See you at Disneyland!

About MiceAge

The MiceAge crew was started by Al Lutz in 2003, and is committed to bringing you the inside Disney story that you just can't get anywhere else. As much as we'd all like to see more frequent rumor updates on the site, we only publish when reliable news and rumors are available to share. Generally, you'll find a new MiceAge news update from Al and crew once or twice a month on Tuesdays. The MiceAge news Editor can be reached at: [email protected]

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160 Comments

Comments for At Disneyland Christmas may be extra are now closed.

  1. I was checking my calendar, to make sure this wasn’t the April Fools Day update! Dang.

  2. Disney keeps asking people to pay more to get less. I’m glad that we have a couple memories of Christmas visits to look back on because there is no way we will pay for evening offerings that should be included in the price of the already incredibly expensive ticket we bought for the day (or the week/or year). Those offerings are part of why we are willing to buy a ticket in the first place. They keep making choices that solidify our decision to not return once our passes expire.

    It will be very interesting to see what happens once the newness of Carsland dies off, ticket/food/merchandise prices continue to rise, and the park implements more of these exclusive parties, shortening the regular visitor’s day and offering them less bang for more bucks. Where will the breaking point be?

    • I don’t think Disney has a breaking point and they’ve got a couple of years to let the newness of Cars Land die off. By then, you may have the next big thing i.e. New Tomorrowland which will keep the resort hype going. They continued to raise prices, even when they had less to offer, and people kept paying. They’ve made it very easy to “buy in” via monthly payments but have also thinned the herd a bit by losing families like ours. For us, it just became a value proposition. Instead of 10+ trips a year, we made maybe 5 trips. The payout is no longer there nor does my family have the desire to go as much…one of the dangers of getting too much of a good thing (yes, you can have too much Disneyland in your life).

  3. Sorry Disney, you lost another long time annual passholder. Greed will be your undoing.

  4. I would perfer a Tron themed E-Ticket over Iron Man, just love the look of the new tron!

    • And thematically it would fit very easily. But, it wasn’t a blockbuster and it won’t drive merch sales the way Iron Man or the Avengers will, even though the latter doesn’t truly belong in TL. The game changed a long time ago and some people are just getting it. The parks aren’t just about creating immersive environments or else they could have very easily built Car Land without a tie in to Cars. Would they have sold as much merch…no way. I wouldn’t expect them to build any new attractions that don’t tie in to an existing franchise. That doesn’t mean the attractions will be bad (Cars Land is amazing), it’s just the new normal.

  5. Tomorrowland:

    Star Wars may be in a galaxy far far away and a long time ago, but Star TOURS is from a spaceport on earth on a star ship equipped with a flux capacitor to take you to that place.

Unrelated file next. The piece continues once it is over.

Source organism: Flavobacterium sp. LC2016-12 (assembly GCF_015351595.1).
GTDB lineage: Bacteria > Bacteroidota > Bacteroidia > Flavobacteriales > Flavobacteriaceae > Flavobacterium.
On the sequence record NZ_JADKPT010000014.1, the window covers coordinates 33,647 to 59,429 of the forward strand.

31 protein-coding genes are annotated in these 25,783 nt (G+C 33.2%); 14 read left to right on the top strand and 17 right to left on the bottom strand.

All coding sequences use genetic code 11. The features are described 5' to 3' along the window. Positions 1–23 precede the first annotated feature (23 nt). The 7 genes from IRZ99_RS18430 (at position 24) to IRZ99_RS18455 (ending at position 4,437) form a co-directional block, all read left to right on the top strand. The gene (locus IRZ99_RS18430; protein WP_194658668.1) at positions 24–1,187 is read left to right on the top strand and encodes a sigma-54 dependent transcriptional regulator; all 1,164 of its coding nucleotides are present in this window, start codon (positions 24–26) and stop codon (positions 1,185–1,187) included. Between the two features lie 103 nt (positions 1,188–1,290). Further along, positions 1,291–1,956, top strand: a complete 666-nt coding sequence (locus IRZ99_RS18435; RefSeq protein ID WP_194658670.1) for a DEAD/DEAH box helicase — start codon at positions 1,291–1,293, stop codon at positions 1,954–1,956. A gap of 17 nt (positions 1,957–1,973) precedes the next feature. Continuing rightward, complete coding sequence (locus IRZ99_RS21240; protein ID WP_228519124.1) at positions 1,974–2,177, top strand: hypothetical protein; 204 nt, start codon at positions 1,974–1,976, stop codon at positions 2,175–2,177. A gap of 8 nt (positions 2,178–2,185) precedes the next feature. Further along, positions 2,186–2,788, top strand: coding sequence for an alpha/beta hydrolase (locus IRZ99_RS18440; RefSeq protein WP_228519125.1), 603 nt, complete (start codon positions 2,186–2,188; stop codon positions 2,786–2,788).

No excuses for Buzz Lightyear. Fun ride, but it shouldn’t be there.

    As for Marvel, specifically Iron Man, no Disney property could fit better in the vision of tomorrow than a man who portrays the son of Disney-esque Howard Stark. To those complaining in regards to his demeanor please see Captain Jack Sparrow. For those of you who despise the Captain, please see the original Pirates of the Caribbean and their demeanor towards women and booze which WERE sanctioned by Walt.

    To those complaining about the inclusion of JUST Iron man, please read the whole article, specifically this: “Bob Iger can’t wait to get the Marvel characters added..” and “..since the budget is healthy and Cars Land has emboldened them to push for higher quality in these big headliner projects..” This is not just Innoventions, this sounds to me like (my personal name for this project, maybe I’m right, who knows) — Tony Stark and Marvel present Walt Disney’s New Tomorrow — also known as the New Tomorrow. They’ve been looking at the whole east end, this is not just the one building.

    Who knows, maybe you’ll even get Dr Henry Pym’s Journey through Innerspace.

    • Apparently my html tags suck, only characters was supposed to be bold.

  6. I am appreciative of the update, as it has interesting information. However, there is not a single thing to become excited about. Special ticketing to enjoy the Christmas events that have always been included with the price of admission? The reindeer being removed? Higher regular day ticket costs? A redo of the ticketing system? Fastpasses being enforced (this is actually quite understandable)? Iron Man in Tomorrowland? Wow. Sounds like nothing short of good old fashioned greed at TDA and Burbank. I’m truly scared for the future of the Disneyland Resort. I feel like it is becoming a shadow of it’s former, true and glorious self.

  7. I have no problem with any of this. Am I the only one?

    First, Christmas. They’re not getting rid of Christmas. And only for a few weeks BEFORE Christmas are they starting the private parties. If you want to see all the Christmas perks, go during the last part of December and the beginning of January and you can see everything.

    Second, Iron Man. I think this is great! I’ve been hoping they would do a Marvel or Tron ride and getting rid of Innoventions is the best idea. Now, don’t get me wrong. I walk through Innoventions every time I go to DL (which is 3-5 times a year). It’s nice when it’s really hot, and the CMs showing the displays in each room are great. I just think it’s about time to do something new. If only they’d bring back the people movers…..